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Elder Abuse and Family Members

Many elderly rely on family or other trusted individuals to help them. As we grow older, we need guidance and support. Unfortunately, the dependence upon family members makes an older person more vulnerable to abuse.


Nationally, one in ten Americans (age 60+) are suffering from some form of abuse. Worse yet, one in 14 cases of abuse are reported to authorities and 90% of elder abuse cases are perpetrated by family members. Common adult abuse includes sexual abuse, physical abuse, emotional abuse and financial abuse. A study done by MetLife found that seniors lose at least $2.9 billion a year to financial exploitation. Most of the financial abuse in the United States is committed by family members, caregivers and friends.


There are two main classifications of neglect . . . Active and Passive.  Active neglect is knowingly not providing care-taking functions and responsibilities.  Active neglect can include abandonment, deprivation of food, water, heat, cleanliness, eyeglasses, dentures or health-related services. Passive neglect includes not knowingly providing care-taking responsibilities because of inadequate caregiver knowledge or disputing the value of prescribed services.  Self-Neglect means an individual is failing to care for his or her own self needs.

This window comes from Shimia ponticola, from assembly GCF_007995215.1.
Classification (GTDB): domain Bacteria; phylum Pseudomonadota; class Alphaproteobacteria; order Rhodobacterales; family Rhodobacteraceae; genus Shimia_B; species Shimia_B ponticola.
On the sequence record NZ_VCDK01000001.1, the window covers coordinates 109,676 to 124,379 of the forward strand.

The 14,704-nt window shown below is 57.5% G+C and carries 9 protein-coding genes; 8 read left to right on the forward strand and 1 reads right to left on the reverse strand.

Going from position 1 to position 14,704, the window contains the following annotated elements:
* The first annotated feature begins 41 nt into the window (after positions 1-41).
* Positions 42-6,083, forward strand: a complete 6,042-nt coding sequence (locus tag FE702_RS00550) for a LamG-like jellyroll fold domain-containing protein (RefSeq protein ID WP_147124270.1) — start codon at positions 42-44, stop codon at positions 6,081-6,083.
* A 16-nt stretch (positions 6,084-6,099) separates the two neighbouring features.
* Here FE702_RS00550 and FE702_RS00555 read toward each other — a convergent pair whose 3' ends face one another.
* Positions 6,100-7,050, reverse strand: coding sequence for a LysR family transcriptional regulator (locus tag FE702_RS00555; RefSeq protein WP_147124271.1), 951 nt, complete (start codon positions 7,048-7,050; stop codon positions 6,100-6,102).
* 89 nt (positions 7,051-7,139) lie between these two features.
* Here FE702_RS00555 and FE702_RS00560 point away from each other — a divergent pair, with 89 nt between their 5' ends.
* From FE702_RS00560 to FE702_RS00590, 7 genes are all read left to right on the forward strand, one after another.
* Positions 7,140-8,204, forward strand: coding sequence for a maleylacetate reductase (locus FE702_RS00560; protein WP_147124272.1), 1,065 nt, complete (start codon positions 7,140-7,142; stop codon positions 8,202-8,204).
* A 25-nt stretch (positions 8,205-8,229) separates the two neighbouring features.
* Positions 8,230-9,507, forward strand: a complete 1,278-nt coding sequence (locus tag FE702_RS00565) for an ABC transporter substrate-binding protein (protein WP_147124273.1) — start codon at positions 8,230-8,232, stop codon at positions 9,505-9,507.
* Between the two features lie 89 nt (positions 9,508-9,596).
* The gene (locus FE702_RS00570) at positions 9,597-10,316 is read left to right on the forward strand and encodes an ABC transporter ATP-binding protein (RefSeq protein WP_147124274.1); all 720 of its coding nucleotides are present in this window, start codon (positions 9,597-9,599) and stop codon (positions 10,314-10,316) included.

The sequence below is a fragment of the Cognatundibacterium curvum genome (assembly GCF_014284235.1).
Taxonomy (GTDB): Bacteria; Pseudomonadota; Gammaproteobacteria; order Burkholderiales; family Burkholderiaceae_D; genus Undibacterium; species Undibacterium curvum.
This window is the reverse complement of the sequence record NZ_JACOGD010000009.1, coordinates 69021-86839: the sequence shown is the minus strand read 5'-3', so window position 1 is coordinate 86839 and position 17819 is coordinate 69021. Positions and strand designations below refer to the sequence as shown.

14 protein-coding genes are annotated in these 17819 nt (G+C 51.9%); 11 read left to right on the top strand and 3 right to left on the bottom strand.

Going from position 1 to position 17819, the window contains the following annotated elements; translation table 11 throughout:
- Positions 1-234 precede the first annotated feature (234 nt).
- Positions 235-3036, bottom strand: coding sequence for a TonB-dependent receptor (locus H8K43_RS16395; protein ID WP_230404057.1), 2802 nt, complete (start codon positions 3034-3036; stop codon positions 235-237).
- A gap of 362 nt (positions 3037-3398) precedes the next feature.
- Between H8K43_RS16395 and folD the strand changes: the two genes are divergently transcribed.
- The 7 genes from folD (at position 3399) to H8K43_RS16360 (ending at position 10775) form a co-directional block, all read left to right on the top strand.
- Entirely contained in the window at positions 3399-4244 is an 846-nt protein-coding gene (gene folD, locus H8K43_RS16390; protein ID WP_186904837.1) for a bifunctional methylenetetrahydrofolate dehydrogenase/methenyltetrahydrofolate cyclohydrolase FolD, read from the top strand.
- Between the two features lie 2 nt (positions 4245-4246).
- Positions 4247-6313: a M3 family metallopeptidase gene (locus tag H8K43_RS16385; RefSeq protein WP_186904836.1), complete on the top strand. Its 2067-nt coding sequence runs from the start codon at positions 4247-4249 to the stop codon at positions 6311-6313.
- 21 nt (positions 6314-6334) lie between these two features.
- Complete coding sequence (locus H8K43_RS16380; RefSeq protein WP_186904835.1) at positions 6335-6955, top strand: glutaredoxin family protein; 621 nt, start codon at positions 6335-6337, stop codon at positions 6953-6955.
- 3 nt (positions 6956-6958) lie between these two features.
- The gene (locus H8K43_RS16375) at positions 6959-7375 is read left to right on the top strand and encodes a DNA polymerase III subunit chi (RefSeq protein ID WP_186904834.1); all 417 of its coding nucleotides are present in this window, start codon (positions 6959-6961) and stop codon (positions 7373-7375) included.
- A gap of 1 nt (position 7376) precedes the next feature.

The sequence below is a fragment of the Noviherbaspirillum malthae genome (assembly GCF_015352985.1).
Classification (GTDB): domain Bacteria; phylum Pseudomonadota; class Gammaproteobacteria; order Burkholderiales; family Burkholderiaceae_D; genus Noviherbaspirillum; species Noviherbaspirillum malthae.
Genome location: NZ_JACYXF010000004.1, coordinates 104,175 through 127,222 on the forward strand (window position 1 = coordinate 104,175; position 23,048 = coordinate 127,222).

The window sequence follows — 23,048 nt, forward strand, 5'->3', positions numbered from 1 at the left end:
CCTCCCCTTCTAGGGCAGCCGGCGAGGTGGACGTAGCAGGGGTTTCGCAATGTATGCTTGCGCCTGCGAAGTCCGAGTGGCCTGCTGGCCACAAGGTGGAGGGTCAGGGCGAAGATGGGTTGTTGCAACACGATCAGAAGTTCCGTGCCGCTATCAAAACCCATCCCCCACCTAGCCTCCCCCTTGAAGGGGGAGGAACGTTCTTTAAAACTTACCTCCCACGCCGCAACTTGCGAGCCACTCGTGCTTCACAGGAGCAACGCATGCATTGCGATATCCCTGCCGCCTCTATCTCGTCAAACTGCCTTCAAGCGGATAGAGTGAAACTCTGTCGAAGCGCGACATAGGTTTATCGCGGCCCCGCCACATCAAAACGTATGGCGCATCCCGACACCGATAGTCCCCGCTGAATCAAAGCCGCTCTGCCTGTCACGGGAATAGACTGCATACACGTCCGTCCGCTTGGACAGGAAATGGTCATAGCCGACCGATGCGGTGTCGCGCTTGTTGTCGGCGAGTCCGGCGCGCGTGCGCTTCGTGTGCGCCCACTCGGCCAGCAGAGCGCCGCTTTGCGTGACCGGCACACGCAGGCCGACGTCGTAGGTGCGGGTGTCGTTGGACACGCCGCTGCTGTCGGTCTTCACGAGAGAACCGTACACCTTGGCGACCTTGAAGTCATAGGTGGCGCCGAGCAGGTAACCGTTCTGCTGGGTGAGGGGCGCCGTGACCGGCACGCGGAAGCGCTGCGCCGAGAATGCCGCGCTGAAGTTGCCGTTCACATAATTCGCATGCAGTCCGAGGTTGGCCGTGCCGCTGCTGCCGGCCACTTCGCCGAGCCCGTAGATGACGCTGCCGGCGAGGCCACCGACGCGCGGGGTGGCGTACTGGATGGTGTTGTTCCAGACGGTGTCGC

What can you do to help prevent abuse?

Watch for warning signs that might indicate elder abuse including:

  • Review the elder’s medications on a regular basis
  • Watch for possible financial abuse
  • Call and visit as often as you can
  • Ask questions about health, happiness and safety
  • Offer to stay with the elder so the caregiver can have a break on a regular basis if possible


Report the Abuse

All states have agencies that receive complaints of abuse. In most states, failure to report abuse of the elderly is a crime. Anyone who suspects that an older adult is being mistreated should contact Adult Protective Services or police.

Real People. Remarkable Care. South Coast Post Acute.

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